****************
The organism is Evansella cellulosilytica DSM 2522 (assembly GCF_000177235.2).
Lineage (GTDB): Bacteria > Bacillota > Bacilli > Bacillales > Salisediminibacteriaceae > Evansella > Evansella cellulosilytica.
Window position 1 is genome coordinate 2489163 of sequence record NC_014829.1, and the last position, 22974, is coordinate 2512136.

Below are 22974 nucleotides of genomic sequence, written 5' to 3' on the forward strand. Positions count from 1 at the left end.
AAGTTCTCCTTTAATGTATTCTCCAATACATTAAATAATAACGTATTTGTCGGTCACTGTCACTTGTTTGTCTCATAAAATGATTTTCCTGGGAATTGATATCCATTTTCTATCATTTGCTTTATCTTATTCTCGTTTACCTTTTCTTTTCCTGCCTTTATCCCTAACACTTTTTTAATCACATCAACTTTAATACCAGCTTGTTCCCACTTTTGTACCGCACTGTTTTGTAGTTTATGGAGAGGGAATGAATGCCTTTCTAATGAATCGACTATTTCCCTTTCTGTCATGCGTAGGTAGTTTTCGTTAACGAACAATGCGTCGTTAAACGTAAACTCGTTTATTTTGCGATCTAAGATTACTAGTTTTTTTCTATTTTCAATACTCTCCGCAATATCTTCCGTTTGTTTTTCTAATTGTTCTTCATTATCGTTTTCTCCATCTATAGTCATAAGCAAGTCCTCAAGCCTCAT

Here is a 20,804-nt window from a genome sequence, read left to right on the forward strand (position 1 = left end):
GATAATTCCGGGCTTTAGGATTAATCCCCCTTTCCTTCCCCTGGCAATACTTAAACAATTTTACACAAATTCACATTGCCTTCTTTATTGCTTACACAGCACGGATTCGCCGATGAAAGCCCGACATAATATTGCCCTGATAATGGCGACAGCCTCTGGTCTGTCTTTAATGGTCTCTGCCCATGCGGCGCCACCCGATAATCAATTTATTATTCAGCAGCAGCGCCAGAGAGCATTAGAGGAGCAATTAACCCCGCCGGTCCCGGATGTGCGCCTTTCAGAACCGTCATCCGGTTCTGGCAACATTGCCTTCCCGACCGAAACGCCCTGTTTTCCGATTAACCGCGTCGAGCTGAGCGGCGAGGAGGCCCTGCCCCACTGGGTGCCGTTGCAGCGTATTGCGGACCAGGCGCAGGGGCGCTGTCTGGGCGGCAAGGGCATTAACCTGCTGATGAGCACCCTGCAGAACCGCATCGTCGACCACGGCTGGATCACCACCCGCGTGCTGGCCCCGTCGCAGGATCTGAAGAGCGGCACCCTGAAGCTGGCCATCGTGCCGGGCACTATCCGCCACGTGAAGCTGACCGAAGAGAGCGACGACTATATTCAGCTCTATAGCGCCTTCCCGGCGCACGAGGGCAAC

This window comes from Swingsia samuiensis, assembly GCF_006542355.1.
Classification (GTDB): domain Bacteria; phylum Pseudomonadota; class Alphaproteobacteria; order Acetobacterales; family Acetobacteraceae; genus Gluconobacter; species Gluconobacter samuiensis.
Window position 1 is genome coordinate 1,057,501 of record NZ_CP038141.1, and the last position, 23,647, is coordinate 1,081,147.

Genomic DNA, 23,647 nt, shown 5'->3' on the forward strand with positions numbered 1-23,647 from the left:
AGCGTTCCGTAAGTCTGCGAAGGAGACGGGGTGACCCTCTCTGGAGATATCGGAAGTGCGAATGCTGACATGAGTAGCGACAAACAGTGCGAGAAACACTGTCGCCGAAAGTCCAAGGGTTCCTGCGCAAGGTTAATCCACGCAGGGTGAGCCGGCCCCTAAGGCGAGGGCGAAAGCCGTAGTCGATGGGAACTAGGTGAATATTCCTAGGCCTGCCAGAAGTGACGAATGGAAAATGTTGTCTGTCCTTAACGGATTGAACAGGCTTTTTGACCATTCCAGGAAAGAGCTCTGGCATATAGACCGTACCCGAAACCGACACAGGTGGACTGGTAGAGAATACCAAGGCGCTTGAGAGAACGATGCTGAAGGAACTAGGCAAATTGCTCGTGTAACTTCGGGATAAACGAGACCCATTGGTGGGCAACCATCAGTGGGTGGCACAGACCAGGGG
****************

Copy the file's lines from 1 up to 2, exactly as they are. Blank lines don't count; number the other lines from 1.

The organism is Evansella cellulosilytica DSM 2522 (assembly GCF_000177235.2).
Lineage (GTDB): Bacteria > Bacillota > Bacilli > Bacillales > Salisediminibacteriaceae > Evansella > Evansella cellulosilytica.